Where have all the nurses gone?

Andrea Sutcliffe, Chief Inspector of Adult Social Care at the Care Quality Commission.

I’m writing a new verse for the 1960s anthem “Where have all the flowers gone?” for the adult social care sector — here it is:

Where have all the nurses gone, long time passing?
Where have all the nurses gone, long time ago?
Where have all the nurses gone?
Gone to hospitals, every one
Oh, when will we ever learn?
Oh, when will we ever learn?

Quality of care

Okay, so not all nurses have gone to work in hospitals but not enough are working (or working long enough) in our care homes leading to high vacancies and rapid turnover. This is impacting on the quality of care. We reported on this worrying trend in the State of Care report last year.

Now nearly a quarter of the way through our new inspection regime, we are seeing a similar pattern. Granted we are inspecting some services in response to concerns raised but we are definitely seeing a continuation of the trend that nursing homes are performing less well than residential care or domiciliary care and are much more likely to be requiring improvement or be rated as inadequate

Welcome focus

This was an issue that had a very welcome focus at the King’s Fund conference about enhanced health in care homes with a session led by Sharon Blackburn, Karen Spilsbury, Alison Davey and Jan Hughes. Sharon emphasised the important role of nursing in adult social care while Alison and Jan presented a case study of Jan’s role as a community nurse supporting care homes in Torbay and Southern Devon Health and Care NHS Trust.

I was particularly interested in Karen’s presentation of her work funded by the RCN Foundation looking at the development needs of nurses in care homes. It is a very good analysis and you can see Karen’s slides on the King’s Fund website or read the full report here.

Three steps to take

So what can we do about it? From my point of view there are three steps we need to take.

One: understand

Recognise the impact. In debates about nursing vacancies, much attention is understandably paid to the impact on acute care and sometimes the discussion even (and quite rightly) stretches to mental health and community services. But we ignore the needs of adult social care at our peril. If we don’t meet those needs, we will not sustain and develop the services we need for increasing numbers of older people with complex needs. We need to make sure the planning for nursing numbers and training addresses this demand. This is an issue I have raised with the Department of Health and Health Education England.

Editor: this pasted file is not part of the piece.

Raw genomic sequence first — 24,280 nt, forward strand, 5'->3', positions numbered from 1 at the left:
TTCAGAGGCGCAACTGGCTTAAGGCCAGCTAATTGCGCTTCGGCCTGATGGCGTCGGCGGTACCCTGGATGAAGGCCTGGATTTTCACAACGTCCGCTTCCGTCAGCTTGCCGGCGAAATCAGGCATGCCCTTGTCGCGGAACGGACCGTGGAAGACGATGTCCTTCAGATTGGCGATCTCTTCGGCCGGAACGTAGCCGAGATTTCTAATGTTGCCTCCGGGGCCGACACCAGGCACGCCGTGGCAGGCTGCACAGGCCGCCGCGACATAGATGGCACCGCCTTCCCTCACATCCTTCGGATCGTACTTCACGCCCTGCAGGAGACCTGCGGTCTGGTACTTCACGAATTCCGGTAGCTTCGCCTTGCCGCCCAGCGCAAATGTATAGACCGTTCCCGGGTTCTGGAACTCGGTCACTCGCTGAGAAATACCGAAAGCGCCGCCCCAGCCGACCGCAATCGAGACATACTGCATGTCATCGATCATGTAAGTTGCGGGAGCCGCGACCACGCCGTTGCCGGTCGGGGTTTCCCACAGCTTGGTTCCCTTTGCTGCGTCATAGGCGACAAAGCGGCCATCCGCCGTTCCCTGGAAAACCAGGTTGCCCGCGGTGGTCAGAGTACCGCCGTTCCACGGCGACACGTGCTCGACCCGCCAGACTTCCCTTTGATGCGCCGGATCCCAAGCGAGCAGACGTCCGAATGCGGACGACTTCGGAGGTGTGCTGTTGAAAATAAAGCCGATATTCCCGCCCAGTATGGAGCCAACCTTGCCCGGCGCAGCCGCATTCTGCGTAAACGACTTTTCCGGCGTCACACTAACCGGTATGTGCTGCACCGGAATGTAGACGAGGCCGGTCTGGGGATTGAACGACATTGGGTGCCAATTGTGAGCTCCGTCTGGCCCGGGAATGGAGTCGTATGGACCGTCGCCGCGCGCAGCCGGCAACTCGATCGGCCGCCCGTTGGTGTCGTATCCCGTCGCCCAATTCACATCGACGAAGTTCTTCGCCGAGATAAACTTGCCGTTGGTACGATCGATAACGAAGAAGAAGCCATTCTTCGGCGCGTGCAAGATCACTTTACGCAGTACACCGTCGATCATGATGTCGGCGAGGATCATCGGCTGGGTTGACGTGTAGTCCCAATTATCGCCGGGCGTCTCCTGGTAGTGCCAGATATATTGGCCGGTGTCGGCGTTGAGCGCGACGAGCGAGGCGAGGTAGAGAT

Two: attract

Then deliver a strategy to attract nurses to adult social care. This starts with training — encouraging students to see nursing homes as a desirable career option through varied placements which can reveal the tremendously fulfilling roles on offer. Let’s value these important roles and get rid of the stigma that is sometimes attached to working in a nursing home. We should also celebrate the great role models we have. I meet so many nurses in social care who say they love their job and wouldn’t want to do anything else. It would be great for those voices to be heard more loudly.

Three: sustain

And finally, develop a strategy to sustain the nursing workforce in adult social care and strengthen the capability of the nurses we do have. The needs of people living in nursing homes are growing ever more complex and challenging — I am sure the patients cared for on the NHS continuing care wards I managed 20 years ago would all now be in nursing homes. We need great nursing staff to ensure great care — not least because they don’t have the wrap-around support of a busy hospital with other professionals quickly on hand.

Training and development are vital. Employers in social care have an important role to play in making opportunities available for their nursing staff and some are proactive in doing this but it is clear that more needs to be done. That is why Karen Spilsbury’s work is so important. It would also be great to see the examples of collaboration and support from the NHS spread more broadly from isolated pockets in places like Torbay and Southern Devon. Hopefully the new vanguard models of enhanced health in care homes will help but only if the adult social care sector is fully involved and engaged in their development.

A sustainable strategy also needs a shift in culture to one that values and cherishes the good nursing staff we have, uses their skills to best effect and ensures that there are career opportunities for people to pursue.

When will we ever learn?

So the answer to the refrain “when will we ever learn?” is — when we understand that nurses are not just for hospitals but have a vital, valued role in adult social care too.

Originally published at www.cqc.org.uk.

We make sure health and social care services provide people with safe, effective, compassionate, high-quality care and we encourage care services to improve.

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